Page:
Obituary: Remembering M A J Beg, renowned Muslim historian

24th Dec 2014

Muhammad Abdul Jabbar Beg died on December 10, in Cambridge at the age of 70.

He served as a lecturer and Associate Professor at the National University of Malaysia (12 years), University of Brunei (4 years), University of the Third Age, Cambridge (5 years).

Born on October 10, 1944, in Dinajpur (British India, now Bangladesh) into a notable Muslim family, Beg started writing at an early age. He excelled academically at both Carmichael College (Rangpur) and Rajshahi University (BA Honours in History, 1965, MA in History, 1966).

Trained by renowned historians like Safiuddin Joarder, M A Bari, AKM Yaqub Ali and Shamsuddin Miah, he received Government scholarship to join Cambridge University where he completed a PhD in Islamic History in 1971. In the same year, he obtained British citizenship and worked for a short period at the Pakistan High Commission in London and the British Museum. Beg was fluent in Bengali, Arabic and English, and familiar with Urdu, Malaysian and Indonesian.

He wrote extensively on Islamic history, culture, biography, civilizational studies and linguistics. In addition to 300 biographies of Sahabah (Brief Lives of the Companions of Prophet Muhammad: The Sahabah in Islamic History (2002), more than 25 articles in the prestigious Encyclopaedia of Islam (Brill, 2nd Ed.) and Encyclopaedia of the Modern Islamic World (Oxford), two hundred articles and reviews published in journals, he recently completed a comprehensive biography of the Prophet. He made a clear distinction between hagiography and history; for example, he considered al-Isfahani’s Kitab al-Aghani as hagiography but Ibn al-Athir’s al-Kamil fi Ta’rikh as history. He also espoused Pan-Islamic political and cultural view and was keen to raise awareness of Islamic history and the lives of great Muslim personalities.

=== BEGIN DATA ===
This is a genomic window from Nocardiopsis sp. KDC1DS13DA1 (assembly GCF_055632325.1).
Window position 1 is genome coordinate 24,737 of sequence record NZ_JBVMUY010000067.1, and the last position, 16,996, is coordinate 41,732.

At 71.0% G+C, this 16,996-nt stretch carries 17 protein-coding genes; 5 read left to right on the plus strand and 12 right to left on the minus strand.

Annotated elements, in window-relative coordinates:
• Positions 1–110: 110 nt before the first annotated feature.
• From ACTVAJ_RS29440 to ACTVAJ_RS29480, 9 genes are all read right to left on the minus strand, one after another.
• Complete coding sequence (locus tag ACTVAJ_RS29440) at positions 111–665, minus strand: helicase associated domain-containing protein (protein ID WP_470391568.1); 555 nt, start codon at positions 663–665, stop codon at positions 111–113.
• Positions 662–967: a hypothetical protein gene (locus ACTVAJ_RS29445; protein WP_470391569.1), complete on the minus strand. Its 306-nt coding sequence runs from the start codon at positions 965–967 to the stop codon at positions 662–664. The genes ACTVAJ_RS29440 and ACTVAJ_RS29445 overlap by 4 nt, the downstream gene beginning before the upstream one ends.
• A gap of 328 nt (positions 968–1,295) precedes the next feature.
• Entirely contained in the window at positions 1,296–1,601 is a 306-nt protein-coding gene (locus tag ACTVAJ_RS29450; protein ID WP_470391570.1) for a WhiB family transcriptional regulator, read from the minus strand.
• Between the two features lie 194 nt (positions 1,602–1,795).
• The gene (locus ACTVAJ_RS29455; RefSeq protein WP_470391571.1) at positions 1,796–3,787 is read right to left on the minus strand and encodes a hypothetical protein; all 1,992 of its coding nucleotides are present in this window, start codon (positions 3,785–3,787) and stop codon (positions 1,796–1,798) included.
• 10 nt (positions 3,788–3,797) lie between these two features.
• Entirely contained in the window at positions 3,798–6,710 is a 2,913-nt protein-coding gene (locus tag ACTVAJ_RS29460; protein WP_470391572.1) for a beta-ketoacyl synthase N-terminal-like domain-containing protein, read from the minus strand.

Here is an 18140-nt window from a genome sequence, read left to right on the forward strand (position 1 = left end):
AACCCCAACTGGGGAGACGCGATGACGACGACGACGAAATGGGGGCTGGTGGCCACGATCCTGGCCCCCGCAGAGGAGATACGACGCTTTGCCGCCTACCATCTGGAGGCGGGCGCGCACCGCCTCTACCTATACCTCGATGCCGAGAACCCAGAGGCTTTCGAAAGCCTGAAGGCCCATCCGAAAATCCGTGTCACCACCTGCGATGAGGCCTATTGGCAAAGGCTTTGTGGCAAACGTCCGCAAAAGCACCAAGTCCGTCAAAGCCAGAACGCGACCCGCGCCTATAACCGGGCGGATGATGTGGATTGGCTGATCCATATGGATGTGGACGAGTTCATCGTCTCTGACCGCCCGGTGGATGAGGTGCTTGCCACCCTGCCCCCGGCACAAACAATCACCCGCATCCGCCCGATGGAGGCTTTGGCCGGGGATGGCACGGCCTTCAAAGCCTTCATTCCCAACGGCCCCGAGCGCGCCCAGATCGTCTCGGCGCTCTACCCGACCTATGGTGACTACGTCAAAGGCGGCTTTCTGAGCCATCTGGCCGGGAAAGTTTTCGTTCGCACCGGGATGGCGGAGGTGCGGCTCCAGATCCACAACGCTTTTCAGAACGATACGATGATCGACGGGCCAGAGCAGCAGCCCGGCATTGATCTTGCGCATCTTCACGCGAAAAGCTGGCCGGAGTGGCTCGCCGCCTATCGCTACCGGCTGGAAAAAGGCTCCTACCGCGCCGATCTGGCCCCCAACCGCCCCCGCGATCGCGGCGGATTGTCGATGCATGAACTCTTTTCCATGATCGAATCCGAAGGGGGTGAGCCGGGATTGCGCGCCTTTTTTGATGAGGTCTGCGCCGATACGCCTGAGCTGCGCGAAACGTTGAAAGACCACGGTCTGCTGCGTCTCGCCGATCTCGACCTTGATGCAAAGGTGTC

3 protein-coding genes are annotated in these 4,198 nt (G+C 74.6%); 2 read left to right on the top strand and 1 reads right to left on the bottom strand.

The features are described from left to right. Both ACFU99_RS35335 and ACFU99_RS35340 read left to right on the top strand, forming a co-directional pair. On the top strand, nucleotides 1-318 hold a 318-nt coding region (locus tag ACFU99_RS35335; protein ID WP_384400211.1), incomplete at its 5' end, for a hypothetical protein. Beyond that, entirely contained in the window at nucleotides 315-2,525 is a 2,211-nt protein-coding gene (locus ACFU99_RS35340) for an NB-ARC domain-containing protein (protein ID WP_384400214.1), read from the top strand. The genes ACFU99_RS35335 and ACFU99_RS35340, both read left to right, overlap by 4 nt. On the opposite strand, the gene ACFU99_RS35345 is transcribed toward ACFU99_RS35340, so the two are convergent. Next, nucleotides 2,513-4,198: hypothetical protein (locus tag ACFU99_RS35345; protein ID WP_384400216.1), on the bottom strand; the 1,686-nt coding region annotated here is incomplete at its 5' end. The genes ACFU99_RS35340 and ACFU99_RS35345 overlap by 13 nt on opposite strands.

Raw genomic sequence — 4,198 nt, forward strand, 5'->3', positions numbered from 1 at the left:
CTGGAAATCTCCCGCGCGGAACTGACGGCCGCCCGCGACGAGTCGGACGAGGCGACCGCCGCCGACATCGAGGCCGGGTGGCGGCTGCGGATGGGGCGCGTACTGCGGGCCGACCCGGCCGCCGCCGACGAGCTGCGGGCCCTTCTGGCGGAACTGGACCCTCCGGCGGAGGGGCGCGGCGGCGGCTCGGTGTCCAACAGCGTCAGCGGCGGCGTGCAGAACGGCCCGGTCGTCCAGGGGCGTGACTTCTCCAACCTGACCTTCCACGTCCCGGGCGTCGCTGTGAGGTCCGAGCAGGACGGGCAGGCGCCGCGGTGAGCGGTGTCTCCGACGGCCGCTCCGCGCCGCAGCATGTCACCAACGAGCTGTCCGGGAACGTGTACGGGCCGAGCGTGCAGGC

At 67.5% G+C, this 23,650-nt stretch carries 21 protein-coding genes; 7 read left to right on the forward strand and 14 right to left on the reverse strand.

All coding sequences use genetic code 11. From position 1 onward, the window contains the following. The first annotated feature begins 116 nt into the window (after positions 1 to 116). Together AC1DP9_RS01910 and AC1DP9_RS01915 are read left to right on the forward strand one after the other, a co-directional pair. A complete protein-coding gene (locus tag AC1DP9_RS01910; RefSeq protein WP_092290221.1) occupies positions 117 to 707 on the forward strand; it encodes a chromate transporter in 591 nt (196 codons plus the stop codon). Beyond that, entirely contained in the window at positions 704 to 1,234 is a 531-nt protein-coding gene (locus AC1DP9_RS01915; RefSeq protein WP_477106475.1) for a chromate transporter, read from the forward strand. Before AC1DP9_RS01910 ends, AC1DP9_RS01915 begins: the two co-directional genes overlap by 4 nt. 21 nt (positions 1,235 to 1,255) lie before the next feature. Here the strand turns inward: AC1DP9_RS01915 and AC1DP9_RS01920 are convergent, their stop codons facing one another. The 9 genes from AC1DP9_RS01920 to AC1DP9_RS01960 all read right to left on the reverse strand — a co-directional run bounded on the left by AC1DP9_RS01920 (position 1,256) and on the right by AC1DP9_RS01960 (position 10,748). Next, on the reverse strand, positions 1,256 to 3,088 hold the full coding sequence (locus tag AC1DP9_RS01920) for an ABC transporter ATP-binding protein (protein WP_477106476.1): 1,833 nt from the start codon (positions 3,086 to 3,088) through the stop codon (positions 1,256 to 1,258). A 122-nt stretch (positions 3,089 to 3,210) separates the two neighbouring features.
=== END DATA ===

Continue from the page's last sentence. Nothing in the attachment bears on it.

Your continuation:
His notable publications include Arabic Loan Words in Malay: A Comparative Study (1977), Islamic and Western Concepts of Civilization (1980), Social Mobility in Islamic Civilization (2006), The Middle East in the Twentieth Century (2006), Essays on the Origins of Islamic Civilization (2006), A Short Encyclopaedia of the Companions of the Prophet Muhammad (2007), Wisdom Of Islamic Civilization (2007), Biographical Dictionary of the Companions of the Prophet Muhammad (2008), and A Journey through Islamic History (co-authored, 2012). His unpublished manuscripts include his doctoral thesis (on Abbasid social history), Islam in Malaysia and a critical biography of Abd al-Aziz ibn Sa’ud.

Beg was connected with many institutions and organisations including Royal Asiatic Society, Middle East Studies Association and Cambridge University. He was a regular contributor to Impact International (UK), Muslim World Book Review (UK), The MESA Bulletin (USA) and Muslim Education Quarterly (Cambridge).

He is survived by his wife, a son and daughter. His funeral prayer took place at Cambridge Mosque and he was laid to rest at the local cemetery.

Muhammad Khan, author of The Muslim 100 (2008)

2 Responses to “Obituary: Remembering M A J Beg, renowned Muslim historian”

R.M.HealeyJanuary 5, 2015

Although I am a non-Muslim, I worked with Dr Beg for twenty years as a proof reader and copy editor on just about all of his publications, many of which were updated versions of earlier published work that had originally appeared while he was an academic in the Far East. This being so, I must be the only non-Muslim to have a thorough knowledge of his contribution to Islamic Studies, which was, in my opinion, wide ranging and meticulous in its approach.

We saw each other regularly in Cambridge–usually in the University postgraduate centre and Public Library, in the auction rooms of Cheffins, but sadly also in his final years, at Addenbrookes, and just once at his home, a few weeks before his untimely death. In all our conversations he wore his immense learning lightly and he was always anxious to encourage me in my own historical and biographical research.
I shall miss our meetings and regular telephone calls and though I am not qualified to judge his scholarship, I am sure fellow Islamic historians will join with me in acknowledging his integrity and passion for Islamic history and culture.

Reply

    M M KhanJanuary 5, 2015

    Dear Mr Healey

    Thank you for your comment. Really appreciate this. I am very keen to contact you to obtain more information about your work with Dr Beg for a possible commemoration volume in the future. Please kindly contact me via editor@muslimnews.co.uk

    Thank you
    M M Khan

    Reply

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